Most people think that just because Japan is small and has 127 million people, most houses are tiny. Indeed, the media shows some apartments in Tokyo that are absurdly small, and for sure the Japanese houses are smaller than the houses of our immense Brazil.
During my experience in Japan I had the opportunity to understand that many Japanese houses are huge as well as practical. In this article I will debunk some exaggerated ideas about houses in Japan being small and crowded and also address some issues related to houses in Japan.
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are not that small
Tokyo is one of the biggest cities in the world, many young Japanese and people from all over the world dream of living in Tokyo. This makes nearly a third of the Japanese population live in Tokyo or other large cities like Osaka. Of course, if 13 million people want to live in just one city, thousands of tiny houses and apartments are going to be their homes.
Still, walking through different neighborhoods of Tokyo I managed to find several traditional Japanese houses with a very pleasant size, more than enough for comfort and inviting friends. Of course, there are thousands of tiny apartments, but it's no different from Brazil where thousands of people live in shacks or kitnets.
If even in Tokyo you can find big houses with up to 4 bedrooms, what about small towns? Japan does not suffer from a lack of space, in fact it is the opposite, the government is predicting cities being extinct due to lack of residents. Below we will see what is the standard of houses in Japan and their respective sizes.
How are the houses in Japan?
Note some interesting data from a survey conducted in 2012 that may answer all your questions.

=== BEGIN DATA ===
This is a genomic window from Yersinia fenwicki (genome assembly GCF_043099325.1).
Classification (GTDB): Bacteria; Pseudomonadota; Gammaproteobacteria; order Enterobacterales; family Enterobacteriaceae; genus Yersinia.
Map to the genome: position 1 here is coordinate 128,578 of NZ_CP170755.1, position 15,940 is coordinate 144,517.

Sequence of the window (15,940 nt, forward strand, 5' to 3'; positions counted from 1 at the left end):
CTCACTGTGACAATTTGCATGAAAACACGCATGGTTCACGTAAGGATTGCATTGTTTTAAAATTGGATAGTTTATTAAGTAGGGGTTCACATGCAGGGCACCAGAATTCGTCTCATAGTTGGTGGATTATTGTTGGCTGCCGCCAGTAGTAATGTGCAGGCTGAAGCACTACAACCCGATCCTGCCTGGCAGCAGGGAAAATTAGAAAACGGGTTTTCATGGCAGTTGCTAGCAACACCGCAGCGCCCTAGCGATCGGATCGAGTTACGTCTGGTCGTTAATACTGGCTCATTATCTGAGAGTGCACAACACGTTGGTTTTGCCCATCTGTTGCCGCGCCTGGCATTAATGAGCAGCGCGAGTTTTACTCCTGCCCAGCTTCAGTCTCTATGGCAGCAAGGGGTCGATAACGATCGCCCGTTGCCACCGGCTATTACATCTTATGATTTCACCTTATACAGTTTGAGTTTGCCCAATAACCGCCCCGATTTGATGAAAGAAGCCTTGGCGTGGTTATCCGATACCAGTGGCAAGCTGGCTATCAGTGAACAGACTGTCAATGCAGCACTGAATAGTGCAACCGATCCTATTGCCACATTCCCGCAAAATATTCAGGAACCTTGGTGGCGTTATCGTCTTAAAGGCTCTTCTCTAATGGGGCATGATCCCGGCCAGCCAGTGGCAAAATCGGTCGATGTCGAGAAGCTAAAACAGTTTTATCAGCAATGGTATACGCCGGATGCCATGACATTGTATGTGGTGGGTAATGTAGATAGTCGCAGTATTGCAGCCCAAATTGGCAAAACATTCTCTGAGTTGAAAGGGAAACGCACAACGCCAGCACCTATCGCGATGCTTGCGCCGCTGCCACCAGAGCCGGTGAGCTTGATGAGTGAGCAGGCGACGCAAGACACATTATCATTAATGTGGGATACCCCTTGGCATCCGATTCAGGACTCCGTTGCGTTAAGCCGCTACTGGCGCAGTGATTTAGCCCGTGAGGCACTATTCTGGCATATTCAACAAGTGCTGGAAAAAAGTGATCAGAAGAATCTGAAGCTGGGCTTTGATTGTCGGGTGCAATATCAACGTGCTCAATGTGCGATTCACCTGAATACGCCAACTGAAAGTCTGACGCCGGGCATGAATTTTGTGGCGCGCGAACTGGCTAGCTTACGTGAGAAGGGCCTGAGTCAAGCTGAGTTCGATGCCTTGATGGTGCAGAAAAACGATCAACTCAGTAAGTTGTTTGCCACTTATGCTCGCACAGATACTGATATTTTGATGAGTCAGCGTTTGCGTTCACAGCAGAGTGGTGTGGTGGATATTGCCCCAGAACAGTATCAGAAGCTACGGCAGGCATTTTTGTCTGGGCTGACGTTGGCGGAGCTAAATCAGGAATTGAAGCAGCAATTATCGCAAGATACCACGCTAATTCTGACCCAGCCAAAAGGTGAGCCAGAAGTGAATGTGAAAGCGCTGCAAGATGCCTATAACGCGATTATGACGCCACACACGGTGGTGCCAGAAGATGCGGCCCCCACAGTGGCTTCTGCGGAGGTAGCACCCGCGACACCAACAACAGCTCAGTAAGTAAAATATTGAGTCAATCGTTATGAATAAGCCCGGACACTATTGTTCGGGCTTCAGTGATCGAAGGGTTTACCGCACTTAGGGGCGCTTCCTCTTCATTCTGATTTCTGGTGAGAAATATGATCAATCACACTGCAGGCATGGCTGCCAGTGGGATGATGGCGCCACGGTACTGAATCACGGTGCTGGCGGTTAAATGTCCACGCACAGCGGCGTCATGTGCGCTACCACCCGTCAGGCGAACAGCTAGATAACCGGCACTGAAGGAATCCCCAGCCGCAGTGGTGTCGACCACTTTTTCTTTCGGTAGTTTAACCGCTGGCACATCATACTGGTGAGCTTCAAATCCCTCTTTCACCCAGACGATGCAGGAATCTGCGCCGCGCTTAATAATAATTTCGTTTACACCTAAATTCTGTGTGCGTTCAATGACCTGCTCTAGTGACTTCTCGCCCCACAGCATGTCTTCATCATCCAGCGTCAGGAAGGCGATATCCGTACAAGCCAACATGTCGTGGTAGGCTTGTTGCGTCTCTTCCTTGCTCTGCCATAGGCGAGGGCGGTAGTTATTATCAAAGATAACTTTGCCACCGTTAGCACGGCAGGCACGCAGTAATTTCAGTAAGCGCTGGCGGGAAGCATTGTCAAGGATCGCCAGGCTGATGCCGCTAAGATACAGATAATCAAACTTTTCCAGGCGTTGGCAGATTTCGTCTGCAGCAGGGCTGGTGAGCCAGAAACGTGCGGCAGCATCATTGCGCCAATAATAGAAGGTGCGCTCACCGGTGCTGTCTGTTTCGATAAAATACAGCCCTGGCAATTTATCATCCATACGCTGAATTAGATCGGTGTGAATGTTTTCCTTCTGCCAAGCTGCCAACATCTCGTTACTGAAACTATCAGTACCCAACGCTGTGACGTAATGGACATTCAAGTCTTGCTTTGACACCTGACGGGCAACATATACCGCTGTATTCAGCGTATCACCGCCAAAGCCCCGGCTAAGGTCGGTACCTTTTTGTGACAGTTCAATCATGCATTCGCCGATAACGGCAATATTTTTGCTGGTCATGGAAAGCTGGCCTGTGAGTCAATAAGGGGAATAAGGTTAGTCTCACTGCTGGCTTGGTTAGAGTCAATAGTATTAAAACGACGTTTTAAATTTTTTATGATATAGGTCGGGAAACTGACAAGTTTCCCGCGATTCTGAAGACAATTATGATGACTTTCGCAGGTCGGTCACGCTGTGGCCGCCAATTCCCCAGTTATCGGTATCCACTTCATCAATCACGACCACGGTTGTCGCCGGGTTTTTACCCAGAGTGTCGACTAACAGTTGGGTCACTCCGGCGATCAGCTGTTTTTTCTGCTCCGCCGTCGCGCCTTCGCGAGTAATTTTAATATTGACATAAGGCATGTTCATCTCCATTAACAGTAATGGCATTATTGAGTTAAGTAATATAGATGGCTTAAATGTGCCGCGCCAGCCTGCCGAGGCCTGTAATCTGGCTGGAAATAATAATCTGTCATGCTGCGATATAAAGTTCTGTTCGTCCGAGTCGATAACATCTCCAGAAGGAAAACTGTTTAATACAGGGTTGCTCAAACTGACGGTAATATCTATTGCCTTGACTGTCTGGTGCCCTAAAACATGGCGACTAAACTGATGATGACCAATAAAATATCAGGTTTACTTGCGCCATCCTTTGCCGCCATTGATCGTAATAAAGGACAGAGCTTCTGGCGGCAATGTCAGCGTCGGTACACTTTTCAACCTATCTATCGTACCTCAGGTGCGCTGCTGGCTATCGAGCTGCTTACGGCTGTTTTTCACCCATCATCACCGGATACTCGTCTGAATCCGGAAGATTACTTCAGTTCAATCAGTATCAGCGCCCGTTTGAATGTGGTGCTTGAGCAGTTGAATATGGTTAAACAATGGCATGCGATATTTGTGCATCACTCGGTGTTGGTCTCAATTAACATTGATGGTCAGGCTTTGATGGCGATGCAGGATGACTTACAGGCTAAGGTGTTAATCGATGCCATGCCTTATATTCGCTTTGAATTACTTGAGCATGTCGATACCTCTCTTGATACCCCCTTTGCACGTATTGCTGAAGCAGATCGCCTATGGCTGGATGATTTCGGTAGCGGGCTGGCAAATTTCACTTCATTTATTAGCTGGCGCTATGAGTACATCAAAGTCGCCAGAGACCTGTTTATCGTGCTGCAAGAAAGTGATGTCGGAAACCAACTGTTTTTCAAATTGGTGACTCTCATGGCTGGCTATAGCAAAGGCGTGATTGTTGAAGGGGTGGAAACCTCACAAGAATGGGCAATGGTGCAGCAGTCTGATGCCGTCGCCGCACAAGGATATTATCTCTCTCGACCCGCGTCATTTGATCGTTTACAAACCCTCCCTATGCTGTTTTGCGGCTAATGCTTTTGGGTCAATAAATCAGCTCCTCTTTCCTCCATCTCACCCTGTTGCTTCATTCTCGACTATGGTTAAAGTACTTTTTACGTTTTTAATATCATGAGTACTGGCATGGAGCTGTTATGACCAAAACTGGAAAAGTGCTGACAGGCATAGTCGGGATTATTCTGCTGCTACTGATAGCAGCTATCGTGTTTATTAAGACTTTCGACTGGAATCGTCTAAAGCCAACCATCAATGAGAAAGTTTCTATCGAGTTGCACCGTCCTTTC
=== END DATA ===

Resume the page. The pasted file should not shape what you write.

- There are about 53 million households in Japan (houses and apartments);
- It is believed that each home has an average of 4 bedrooms;
- It is believed that each home has an average of 94m²;
- More than 50% of homes are located in rural areas;
- More than 40% of the houses are built of wood;
- Most houses have 2 floors;
According to these data, it is possible to understand that houses in Japan are not small. The land is not gigantic like the 300m² in Brazil, but a house with 90m² is quite big. My house is about 78m² and I think it's gigantic. So one of the most acceptable complaints is the size of the land, which most of the time is just a garage and a tiny backyard.
Not everyone can afford a house in Japan, most foreigners or singles live in 1 or 2 bedroom apartments, even large families can end up living in 1 or 2 bedroom houses. All this to save on rent. It is worth remembering that most houses have 2 floors, below we will talk a little more about these houses and apartments.
Practicality and comfort
For some, Japanese apartments and houses may be small, but their practicality is undeniable. Most houses have bathtubs, the toilet is not in the same place as the bath. In addition, many traditional homes have sliding doors, closets and secret, built-in compartments. Sliding doors are super practical and can transform a huge living room into a separate guest room. Another thing that can be noticed is that there is no wall between the houses, thus proving the confidence and freedom that one has.
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During my trip I stayed in a huge house, and in this neighborhood there were several similar houses. The house had a large kitchen and living room and another room downstairs. She owned the bathroom and the bathing and washing place on the first floor. On the second floor it had 3 bedrooms and another bathroom. The owner said she financed and paid about 25 million yen at the time, something around 700,000 reais, a low value if you take into account the Japanese salary and compare with the houses in Brazil.
In total I visited 3 apartments and 3 houses, and none of them I found small. Only one of the apartments that can be considered small, had only 1 room with a kitchen at the entrance and with the toilet next to the bathroom. It is probably an apartment for just one single person, this apartment is located in Osaka city.
So I came to the conclusion that the houses in Japan and Brazil are not so absurdly different in size, everything will depend on the financial condition and if the person really lives in a house or an apartment. The only thing that can be called small is the land, which, in my opinion, takes less work to clean. Is that you? What do you think of Japanese houses?